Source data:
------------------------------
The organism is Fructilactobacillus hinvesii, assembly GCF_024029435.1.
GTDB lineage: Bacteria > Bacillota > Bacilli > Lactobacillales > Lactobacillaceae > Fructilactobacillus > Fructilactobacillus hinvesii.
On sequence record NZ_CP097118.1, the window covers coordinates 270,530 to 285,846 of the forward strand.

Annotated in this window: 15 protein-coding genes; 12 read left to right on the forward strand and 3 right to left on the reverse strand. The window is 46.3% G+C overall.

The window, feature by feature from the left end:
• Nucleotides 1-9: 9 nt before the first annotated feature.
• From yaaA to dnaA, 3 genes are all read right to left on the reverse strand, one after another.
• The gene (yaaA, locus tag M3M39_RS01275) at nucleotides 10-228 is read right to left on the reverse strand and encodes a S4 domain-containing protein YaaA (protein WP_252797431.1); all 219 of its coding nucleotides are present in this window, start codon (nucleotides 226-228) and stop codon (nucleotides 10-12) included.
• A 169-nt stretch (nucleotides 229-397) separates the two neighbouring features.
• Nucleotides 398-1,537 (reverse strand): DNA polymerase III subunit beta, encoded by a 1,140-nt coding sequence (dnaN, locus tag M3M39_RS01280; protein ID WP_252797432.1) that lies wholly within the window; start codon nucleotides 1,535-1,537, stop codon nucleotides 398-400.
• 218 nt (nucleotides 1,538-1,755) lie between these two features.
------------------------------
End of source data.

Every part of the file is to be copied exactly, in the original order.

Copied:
The organism is Fructilactobacillus hinvesii, assembly GCF_024029435.1.
GTDB lineage: Bacteria > Bacillota > Bacilli > Lactobacillales > Lactobacillaceae > Fructilactobacillus > Fructilactobacillus hinvesii.
On sequence record NZ_CP097118.1, the window covers coordinates 270,530 to 285,846 of the forward strand.

Annotated in this window: 15 protein-coding genes; 12 read left to right on the forward strand and 3 right to left on the reverse strand. The window is 46.3% G+C overall.

The window, feature by feature from the left end:
• Nucleotides 1-9: 9 nt before the first annotated feature.
• From yaaA to dnaA, 3 genes are all read right to left on the reverse strand, one after another.
• The gene (yaaA, locus tag M3M39_RS01275) at nucleotides 10-228 is read right to left on the reverse strand and encodes a S4 domain-containing protein YaaA (protein WP_252797431.1); all 219 of its coding nucleotides are present in this window, start codon (nucleotides 226-228) and stop codon (nucleotides 10-12) included.
• A 169-nt stretch (nucleotides 229-397) separates the two neighbouring features.
• Nucleotides 398-1,537 (reverse strand): DNA polymerase III subunit beta, encoded by a 1,140-nt coding sequence (dnaN, locus tag M3M39_RS01280; protein ID WP_252797432.1) that lies wholly within the window; start codon nucleotides 1,535-1,537, stop codon nucleotides 398-400.
• 218 nt (nucleotides 1,538-1,755) lie between these two features.